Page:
Head of FEMA on Texas Relief: “We Don’t Just Start Dragging in Manufactured Homes”
Texas relief is on its way…but patience may be required.
In the aftermath of recent natural disasters, the Federal Emergency Management Agency (FEMA) has utilized specially designed manufactured housing units (MHUs) for temporary housing. More often than not, these MHU’s are utilized for a period of 18 months, providing a safe refuge for families recovering while their damaged homes are rebuilt or replaced. These manufactured homes are often installed on the same site or in a temporary developed manufactured home community nearby the affected neighborhoods.
UNLIMITED SUPPLY OF MANUFACTURED HOMES AVAILABLE FOR LONG TERM DISASTER RECOVERY
FEMA has hundreds, if not thousands, of MHUs in staging areas close to the affected flood zones in Texas and Louisiana. FEMA is also aware, the manufactured home industry has the capacity to quickly produce thousands of additional manufactured home units as needed. However, for now – the emphasis will be on providing short-term to immediate “victim relief,” whereas the utilization of MHUs will be an intricate component of the long term recovery strategy.
HOUSING SITUATION IN TEXAS “IS GOING TO BE VERY FRUSTRATING”
Federal Emergency Management Director, Brock Long, informed reporters during a Monday news conference that the housing situation is “going to be very frustrating in Texas, and we have to set the expectations. We already have disaster housing assessment teams on site. We’re already working proactively with the state.”
Acknowledging the obvious, Long noted, “The state of Texas is about to undergo one of the largest recovery housing missions that the nation has ever seen.”
Long told the news conference, the goal of FEMA is to systematically handle the requirements of the many, as fast as possible. Providing immediate assistance to the cold and huddled masses, before addressing the long term aspects of the recovery process.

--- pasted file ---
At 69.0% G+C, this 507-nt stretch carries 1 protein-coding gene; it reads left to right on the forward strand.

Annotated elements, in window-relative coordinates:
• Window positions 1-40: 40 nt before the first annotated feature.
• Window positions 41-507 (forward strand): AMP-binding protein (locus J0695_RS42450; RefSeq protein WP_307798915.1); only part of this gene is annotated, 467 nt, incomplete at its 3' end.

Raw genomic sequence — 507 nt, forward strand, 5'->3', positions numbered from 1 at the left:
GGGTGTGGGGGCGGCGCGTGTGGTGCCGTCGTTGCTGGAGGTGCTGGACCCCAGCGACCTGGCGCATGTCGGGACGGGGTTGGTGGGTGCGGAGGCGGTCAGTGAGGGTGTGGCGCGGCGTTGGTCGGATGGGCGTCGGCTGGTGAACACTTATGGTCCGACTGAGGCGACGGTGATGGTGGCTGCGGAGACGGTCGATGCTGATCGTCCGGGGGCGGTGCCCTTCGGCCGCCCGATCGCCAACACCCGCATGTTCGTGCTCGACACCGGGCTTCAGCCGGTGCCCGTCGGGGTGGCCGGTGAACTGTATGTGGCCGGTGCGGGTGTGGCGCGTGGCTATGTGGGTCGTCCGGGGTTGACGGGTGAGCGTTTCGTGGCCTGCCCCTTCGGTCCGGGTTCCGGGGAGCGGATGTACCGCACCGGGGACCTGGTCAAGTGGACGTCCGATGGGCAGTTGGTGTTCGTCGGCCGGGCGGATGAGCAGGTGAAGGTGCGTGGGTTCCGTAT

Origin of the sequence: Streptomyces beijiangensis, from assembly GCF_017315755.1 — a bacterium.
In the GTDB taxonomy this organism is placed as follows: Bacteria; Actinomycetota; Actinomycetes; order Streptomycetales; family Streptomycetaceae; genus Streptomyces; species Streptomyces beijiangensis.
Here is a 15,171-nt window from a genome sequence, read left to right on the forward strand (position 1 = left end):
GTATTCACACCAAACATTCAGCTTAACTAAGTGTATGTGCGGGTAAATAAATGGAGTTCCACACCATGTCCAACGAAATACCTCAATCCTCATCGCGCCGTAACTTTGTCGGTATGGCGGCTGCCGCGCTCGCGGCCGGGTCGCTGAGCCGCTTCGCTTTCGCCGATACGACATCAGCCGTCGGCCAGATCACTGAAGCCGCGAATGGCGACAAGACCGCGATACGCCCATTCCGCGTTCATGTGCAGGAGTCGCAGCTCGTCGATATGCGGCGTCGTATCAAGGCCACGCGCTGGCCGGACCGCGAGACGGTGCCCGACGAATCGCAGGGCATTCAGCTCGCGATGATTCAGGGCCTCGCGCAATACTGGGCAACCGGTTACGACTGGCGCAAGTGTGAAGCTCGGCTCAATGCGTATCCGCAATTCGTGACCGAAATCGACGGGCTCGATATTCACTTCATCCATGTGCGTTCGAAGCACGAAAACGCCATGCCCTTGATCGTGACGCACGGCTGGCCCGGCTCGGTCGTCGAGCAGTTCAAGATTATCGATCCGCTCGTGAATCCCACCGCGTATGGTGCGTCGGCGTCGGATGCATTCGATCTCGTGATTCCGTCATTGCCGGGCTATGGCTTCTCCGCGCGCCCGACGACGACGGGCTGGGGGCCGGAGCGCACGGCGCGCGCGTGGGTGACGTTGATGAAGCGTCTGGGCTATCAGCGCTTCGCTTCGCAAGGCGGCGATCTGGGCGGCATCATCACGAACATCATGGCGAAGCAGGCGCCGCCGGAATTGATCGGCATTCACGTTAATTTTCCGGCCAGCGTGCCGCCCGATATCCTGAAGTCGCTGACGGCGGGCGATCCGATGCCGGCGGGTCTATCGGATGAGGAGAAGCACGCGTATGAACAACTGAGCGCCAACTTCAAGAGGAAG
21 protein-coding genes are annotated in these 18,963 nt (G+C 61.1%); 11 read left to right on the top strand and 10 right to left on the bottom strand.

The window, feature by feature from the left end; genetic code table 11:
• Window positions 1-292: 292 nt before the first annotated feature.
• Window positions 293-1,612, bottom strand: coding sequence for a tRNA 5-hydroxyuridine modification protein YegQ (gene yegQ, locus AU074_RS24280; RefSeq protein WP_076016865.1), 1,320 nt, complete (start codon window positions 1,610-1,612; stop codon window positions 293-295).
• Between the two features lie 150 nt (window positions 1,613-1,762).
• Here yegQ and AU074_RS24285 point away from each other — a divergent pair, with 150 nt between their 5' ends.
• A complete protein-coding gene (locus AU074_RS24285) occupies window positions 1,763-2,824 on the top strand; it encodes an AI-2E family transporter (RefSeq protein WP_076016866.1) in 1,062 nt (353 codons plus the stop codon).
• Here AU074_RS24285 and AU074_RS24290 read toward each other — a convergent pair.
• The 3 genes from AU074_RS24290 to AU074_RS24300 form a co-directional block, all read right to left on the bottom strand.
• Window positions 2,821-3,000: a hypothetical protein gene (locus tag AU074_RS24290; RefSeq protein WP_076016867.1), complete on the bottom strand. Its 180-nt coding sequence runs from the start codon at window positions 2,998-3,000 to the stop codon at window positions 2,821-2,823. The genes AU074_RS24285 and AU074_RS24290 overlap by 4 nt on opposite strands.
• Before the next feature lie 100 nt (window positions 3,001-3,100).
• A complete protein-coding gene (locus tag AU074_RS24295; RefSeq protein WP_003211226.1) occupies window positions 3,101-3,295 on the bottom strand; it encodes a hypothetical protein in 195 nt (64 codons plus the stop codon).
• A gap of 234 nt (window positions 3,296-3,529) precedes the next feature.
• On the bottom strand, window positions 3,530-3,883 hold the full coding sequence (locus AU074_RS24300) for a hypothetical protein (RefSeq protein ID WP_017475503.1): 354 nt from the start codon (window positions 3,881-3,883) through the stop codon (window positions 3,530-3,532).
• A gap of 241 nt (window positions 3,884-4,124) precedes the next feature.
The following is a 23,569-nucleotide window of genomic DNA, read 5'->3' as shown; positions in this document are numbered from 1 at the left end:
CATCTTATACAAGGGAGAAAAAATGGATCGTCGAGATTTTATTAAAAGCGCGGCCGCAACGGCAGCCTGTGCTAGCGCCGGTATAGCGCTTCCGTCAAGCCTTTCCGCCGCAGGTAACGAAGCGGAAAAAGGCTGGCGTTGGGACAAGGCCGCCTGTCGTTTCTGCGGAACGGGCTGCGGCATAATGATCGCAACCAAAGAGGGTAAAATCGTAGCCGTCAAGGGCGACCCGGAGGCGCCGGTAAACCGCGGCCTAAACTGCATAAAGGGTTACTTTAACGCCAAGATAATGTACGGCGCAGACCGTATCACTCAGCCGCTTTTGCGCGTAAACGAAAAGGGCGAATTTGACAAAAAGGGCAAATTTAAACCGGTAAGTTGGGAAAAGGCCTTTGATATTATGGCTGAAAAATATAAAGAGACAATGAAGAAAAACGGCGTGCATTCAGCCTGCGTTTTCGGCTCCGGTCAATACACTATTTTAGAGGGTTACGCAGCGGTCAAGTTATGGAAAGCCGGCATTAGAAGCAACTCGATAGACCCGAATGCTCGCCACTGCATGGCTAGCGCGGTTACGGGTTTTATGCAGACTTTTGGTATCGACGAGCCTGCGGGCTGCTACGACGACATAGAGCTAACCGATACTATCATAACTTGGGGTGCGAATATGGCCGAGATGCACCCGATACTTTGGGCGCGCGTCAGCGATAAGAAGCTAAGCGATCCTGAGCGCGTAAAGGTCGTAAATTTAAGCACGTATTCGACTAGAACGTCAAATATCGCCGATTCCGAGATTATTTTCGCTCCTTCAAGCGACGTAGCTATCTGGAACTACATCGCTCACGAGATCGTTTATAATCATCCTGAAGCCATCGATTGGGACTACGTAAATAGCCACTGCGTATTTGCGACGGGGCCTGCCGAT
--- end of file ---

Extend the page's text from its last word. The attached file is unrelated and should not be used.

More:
The FEMA director explained, “Once you wrap up the life safety mission and you’re moving citizens who may be trapped or isolated, you’re trying to get them to a shelter, you’re trying to minimize the time that they spend in that shelter.”
Long noted that Secretary Ben Carson (HUD) has also conveyed to him that his agency is going to be actively involved in the recovery process as well.
Appreciative that Texas Gov. Greg Abbott has activated the Transitional Shelter Assistance Program (TSAP), Long acknowledged TSAP helps people in disaster areas receive assistance to either move into either hotels, motels or long-term rentals.
MANUFACTURED HOMES AND TRAVEL TRAILERS ARE “THE LAST RESORT”
Manufactured homes and travel trailers are a “last resort,” according to Long.
“If we can’t put you back in your home because it’s destroyed or because the flood waters are there and they’re going to be there for a while, we want to get you out of the long term shelter situation,” Long said. “Let’s try to rent out different facilities and be able to place people in those types of places.”
After all, was said and done… the new director of FEMA concluded, “We don’t just start dragging in manufactured homes and travel trailers right off the bat. They’re not going to be on your property tomorrow by any means. This is a process where you have to be in, you know, into the individual assistance.”